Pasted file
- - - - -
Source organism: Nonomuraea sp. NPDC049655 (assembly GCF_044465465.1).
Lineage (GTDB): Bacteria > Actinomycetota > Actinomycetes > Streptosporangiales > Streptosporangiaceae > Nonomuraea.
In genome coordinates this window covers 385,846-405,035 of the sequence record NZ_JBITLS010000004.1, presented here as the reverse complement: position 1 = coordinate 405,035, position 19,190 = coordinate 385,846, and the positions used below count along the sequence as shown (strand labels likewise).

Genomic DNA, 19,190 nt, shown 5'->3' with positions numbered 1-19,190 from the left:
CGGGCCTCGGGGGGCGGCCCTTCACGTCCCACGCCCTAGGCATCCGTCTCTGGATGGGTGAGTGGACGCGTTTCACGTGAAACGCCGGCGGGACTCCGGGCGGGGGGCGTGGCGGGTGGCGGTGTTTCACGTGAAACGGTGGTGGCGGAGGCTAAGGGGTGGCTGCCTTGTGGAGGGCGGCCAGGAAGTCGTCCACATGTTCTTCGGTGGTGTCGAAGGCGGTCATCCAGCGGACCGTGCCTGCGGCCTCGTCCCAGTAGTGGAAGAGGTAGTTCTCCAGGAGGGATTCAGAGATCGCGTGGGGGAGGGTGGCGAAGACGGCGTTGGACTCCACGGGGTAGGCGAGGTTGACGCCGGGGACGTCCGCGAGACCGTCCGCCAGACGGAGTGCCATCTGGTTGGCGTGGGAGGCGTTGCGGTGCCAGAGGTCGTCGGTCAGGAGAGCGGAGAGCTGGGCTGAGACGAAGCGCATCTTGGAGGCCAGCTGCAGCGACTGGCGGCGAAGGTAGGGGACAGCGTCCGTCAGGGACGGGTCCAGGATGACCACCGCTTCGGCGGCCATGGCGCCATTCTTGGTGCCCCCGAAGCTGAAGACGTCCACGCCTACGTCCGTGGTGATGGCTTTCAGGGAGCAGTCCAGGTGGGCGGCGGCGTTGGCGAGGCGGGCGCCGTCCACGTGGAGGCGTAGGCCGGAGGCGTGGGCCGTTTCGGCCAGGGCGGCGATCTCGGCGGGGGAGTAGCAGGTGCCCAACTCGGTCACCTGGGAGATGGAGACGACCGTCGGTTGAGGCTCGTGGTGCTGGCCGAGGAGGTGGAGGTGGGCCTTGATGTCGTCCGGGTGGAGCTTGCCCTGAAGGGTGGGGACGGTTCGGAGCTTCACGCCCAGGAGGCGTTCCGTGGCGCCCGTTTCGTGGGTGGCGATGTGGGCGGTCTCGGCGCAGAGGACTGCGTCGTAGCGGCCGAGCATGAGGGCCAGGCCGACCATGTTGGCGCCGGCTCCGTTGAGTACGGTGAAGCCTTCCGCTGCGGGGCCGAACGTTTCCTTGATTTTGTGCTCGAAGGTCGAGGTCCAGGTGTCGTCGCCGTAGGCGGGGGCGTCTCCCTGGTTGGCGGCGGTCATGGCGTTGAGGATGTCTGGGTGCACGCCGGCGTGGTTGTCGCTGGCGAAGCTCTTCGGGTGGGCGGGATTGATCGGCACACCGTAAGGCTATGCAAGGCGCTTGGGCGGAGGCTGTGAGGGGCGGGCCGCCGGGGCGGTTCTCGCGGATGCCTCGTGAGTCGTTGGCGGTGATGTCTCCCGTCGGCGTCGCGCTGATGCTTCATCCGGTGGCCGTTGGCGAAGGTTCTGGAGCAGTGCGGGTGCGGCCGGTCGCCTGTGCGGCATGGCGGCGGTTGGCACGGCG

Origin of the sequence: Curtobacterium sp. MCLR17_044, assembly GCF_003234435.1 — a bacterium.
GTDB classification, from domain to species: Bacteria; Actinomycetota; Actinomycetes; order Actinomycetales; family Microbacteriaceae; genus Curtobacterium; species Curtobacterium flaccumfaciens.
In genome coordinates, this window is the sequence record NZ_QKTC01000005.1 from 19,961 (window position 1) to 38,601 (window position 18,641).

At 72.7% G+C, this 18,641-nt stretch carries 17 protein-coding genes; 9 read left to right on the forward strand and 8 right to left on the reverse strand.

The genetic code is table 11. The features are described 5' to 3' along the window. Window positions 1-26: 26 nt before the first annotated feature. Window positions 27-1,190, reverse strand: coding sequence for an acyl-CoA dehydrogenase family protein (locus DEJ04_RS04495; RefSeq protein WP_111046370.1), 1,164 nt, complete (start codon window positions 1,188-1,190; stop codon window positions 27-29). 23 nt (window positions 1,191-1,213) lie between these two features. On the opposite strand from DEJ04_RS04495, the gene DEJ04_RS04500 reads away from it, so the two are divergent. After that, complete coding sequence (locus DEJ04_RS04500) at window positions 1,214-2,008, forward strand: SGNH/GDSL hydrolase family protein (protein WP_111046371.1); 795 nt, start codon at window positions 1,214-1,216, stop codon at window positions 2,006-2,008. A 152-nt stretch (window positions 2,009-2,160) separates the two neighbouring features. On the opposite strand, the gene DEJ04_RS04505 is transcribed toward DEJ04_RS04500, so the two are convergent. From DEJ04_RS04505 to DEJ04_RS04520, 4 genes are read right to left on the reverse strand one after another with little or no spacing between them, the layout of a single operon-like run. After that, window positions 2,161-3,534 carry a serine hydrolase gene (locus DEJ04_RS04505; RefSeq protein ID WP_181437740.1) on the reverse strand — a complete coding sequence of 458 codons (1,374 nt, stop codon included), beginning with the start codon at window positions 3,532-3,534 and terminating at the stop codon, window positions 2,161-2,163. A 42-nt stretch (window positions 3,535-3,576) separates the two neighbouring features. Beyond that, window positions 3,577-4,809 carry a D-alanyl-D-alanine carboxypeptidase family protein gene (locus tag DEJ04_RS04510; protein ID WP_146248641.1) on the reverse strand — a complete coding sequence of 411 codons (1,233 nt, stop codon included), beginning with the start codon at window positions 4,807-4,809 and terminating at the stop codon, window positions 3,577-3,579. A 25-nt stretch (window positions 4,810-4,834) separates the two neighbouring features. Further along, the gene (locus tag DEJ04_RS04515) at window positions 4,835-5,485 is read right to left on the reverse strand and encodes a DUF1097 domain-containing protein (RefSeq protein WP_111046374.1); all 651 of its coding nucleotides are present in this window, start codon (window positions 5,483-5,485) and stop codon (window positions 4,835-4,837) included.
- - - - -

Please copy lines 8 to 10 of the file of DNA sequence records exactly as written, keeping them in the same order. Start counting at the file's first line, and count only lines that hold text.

In genome coordinates, this window is the sequence record NZ_QKTC01000005.1 from 19,961 (window position 1) to 38,601 (window position 18,641).

At 72.7% G+C, this 18,641-nt stretch carries 17 protein-coding genes; 9 read left to right on the forward strand and 8 right to left on the reverse strand.

The genetic code is table 11. The features are described 5' to 3' along the window. Window positions 1-26: 26 nt before the first annotated feature. Window positions 27-1,190, reverse strand: coding sequence for an acyl-CoA dehydrogenase family protein (locus DEJ04_RS04495; RefSeq protein WP_111046370.1), 1,164 nt, complete (start codon window positions 1,188-1,190; stop codon window positions 27-29). 23 nt (window positions 1,191-1,213) lie between these two features. On the opposite strand from DEJ04_RS04495, the gene DEJ04_RS04500 reads away from it, so the two are divergent. After that, complete coding sequence (locus DEJ04_RS04500) at window positions 1,214-2,008, forward strand: SGNH/GDSL hydrolase family protein (protein WP_111046371.1); 795 nt, start codon at window positions 1,214-1,216, stop codon at window positions 2,006-2,008. A 152-nt stretch (window positions 2,009-2,160) separates the two neighbouring features. On the opposite strand, the gene DEJ04_RS04505 is transcribed toward DEJ04_RS04500, so the two are convergent. From DEJ04_RS04505 to DEJ04_RS04520, 4 genes are read right to left on the reverse strand one after another with little or no spacing between them, the layout of a single operon-like run. After that, window positions 2,161-3,534 carry a serine hydrolase gene (locus DEJ04_RS04505; RefSeq protein ID WP_181437740.1) on the reverse strand — a complete coding sequence of 458 codons (1,374 nt, stop codon included), beginning with the start codon at window positions 3,532-3,534 and terminating at the stop codon, window positions 2,161-2,163. A 42-nt stretch (window positions 3,535-3,576) separates the two neighbouring features. Beyond that, window positions 3,577-4,809 carry a D-alanyl-D-alanine carboxypeptidase family protein gene (locus tag DEJ04_RS04510; protein ID WP_146248641.1) on the reverse strand — a complete coding sequence of 411 codons (1,233 nt, stop codon included), beginning with the start codon at window positions 4,807-4,809 and terminating at the stop codon, window positions 3,577-3,579. A 25-nt stretch (window positions 4,810-4,834) separates the two neighbouring features. Further along, the gene (locus tag DEJ04_RS04515) at window positions 4,835-5,485 is read right to left on the reverse strand and encodes a DUF1097 domain-containing protein (RefSeq protein WP_111046374.1); all 651 of its coding nucleotides are present in this window, start codon (window positions 5,483-5,485) and stop codon (window positions 4,835-4,837) included.